If you own a Roku box ($69 at Amazon) or an Apple TV ($99 at Amazon), you're already almost all set up to watch baseball this season. With an MLB.tv subscription (the same one you'll need for the MLB at Bat app), you get access to live-streaming games via your Roku box or your Apple TV, along with plenty of other features like fantasy player tracking, DVR controls, and even on-demand access to local games (which you can't watch live) 90 minutes after the game ends.
Sources have tipped off Techcrunch's MG Siegler that the latest incarnation of Apple's mobile operating system, iOS 5, might not hit consumer devices until fall. What's the big deal, you ask? The move is unorthodox for Apple: The typical pattern for the company is to announce a new upgrade to its mobile operating system in spring as a precursor to a summer hardware launch of a new iPhone.
There's been no Apple talk of a new operating system thus far—especially during what would have been the ideal timeframe for the chat, Apple's iPad 2 announcement in early March. This tracks with what Siegler's sources are saying, in that Apple is likely to hold off on iOS 5 until fall. The presumption is that Apple would get to chatting about its new mobile OS during its Worldwide Developer Conference (WWDC), with the official launch of the new OS version hitting during Apple's annual fall music event.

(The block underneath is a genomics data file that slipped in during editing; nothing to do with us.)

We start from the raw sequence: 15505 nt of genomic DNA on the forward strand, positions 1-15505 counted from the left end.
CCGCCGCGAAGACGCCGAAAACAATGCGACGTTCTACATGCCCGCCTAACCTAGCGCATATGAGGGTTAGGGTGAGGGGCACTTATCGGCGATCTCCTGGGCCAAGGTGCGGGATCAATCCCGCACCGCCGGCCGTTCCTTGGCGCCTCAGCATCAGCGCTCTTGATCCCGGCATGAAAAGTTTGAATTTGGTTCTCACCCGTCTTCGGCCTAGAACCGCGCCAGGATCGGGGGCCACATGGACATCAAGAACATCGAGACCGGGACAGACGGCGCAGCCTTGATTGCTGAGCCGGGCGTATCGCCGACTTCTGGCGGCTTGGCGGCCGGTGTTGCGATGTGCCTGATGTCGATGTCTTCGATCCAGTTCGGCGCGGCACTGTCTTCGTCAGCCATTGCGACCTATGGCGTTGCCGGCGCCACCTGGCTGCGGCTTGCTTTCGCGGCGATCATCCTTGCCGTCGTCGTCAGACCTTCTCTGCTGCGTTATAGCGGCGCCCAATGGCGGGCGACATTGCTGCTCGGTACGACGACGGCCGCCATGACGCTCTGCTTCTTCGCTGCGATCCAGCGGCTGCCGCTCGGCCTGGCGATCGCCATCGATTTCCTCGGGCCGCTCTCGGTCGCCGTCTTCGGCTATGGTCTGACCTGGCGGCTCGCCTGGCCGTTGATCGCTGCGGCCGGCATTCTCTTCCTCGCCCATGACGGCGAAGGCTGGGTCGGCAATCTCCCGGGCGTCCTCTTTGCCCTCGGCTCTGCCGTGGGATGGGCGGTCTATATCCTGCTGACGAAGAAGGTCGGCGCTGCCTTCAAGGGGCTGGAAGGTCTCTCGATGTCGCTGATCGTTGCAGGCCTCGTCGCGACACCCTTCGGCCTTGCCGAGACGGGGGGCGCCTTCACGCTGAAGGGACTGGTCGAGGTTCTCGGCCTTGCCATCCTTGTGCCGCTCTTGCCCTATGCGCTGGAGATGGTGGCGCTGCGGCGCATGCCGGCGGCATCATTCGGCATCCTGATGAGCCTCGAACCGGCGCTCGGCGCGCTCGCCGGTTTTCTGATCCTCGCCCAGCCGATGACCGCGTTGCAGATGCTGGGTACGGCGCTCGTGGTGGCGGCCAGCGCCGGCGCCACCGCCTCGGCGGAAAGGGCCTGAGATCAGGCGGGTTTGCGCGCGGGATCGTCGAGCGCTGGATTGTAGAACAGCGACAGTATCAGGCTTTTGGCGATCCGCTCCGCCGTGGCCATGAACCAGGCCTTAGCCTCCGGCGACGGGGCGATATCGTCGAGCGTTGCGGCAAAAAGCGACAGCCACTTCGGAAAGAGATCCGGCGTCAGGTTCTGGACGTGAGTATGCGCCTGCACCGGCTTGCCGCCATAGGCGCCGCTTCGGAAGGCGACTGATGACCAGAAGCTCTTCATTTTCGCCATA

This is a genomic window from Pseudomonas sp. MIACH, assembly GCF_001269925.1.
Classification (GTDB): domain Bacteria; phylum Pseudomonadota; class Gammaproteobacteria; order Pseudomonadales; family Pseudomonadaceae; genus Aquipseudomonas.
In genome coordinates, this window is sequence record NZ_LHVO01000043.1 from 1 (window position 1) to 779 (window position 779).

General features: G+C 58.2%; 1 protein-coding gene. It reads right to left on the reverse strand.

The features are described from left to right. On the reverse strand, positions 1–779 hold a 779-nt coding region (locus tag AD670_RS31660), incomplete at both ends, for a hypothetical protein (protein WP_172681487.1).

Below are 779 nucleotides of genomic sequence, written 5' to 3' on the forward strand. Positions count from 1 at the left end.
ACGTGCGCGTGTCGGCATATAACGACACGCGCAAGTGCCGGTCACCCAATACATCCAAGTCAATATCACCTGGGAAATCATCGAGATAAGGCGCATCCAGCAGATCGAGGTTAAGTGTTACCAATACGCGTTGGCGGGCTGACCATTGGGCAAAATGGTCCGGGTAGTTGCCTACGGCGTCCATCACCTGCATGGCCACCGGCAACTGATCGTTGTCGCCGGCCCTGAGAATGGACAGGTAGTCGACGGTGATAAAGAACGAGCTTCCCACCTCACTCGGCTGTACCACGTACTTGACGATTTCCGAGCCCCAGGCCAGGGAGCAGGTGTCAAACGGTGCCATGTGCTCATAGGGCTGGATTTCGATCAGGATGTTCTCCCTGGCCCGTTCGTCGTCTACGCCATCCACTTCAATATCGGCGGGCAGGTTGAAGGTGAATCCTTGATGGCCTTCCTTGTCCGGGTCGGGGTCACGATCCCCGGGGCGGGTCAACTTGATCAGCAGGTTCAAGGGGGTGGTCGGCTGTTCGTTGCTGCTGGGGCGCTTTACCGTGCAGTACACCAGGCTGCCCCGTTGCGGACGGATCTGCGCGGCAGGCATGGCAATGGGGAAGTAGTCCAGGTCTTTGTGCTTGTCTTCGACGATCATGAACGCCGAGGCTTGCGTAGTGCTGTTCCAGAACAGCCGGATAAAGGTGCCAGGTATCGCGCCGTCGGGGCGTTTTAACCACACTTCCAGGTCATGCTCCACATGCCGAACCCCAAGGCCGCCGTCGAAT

So where does that leave the iPhone 5? Unclear. While Apple typically releases a new version of iOS concurrently with a new iPhone, the delay of iOS doesn't necessarily mean that new Apple hardware is being pushed back until fall this time around. This is all speculation at this point, although FBR Capital Markets analyst Craig Berger has gone on record to indicate that Apple might not have all of its gears in motion to support its annual summer iPhone launch.
Apple just released iOS 4.3.1 to the world, aiming to fix things like iPod touch display issues, AV-out troubles, problems with enterprise apps, and a few other bugs that were hanging around. If you've been running iOS 4.3 and have been experiencing a few niggles, chances are this'll clear that up. Connect your iPhone, iPad, or iPod touch to iTunes and grab the update.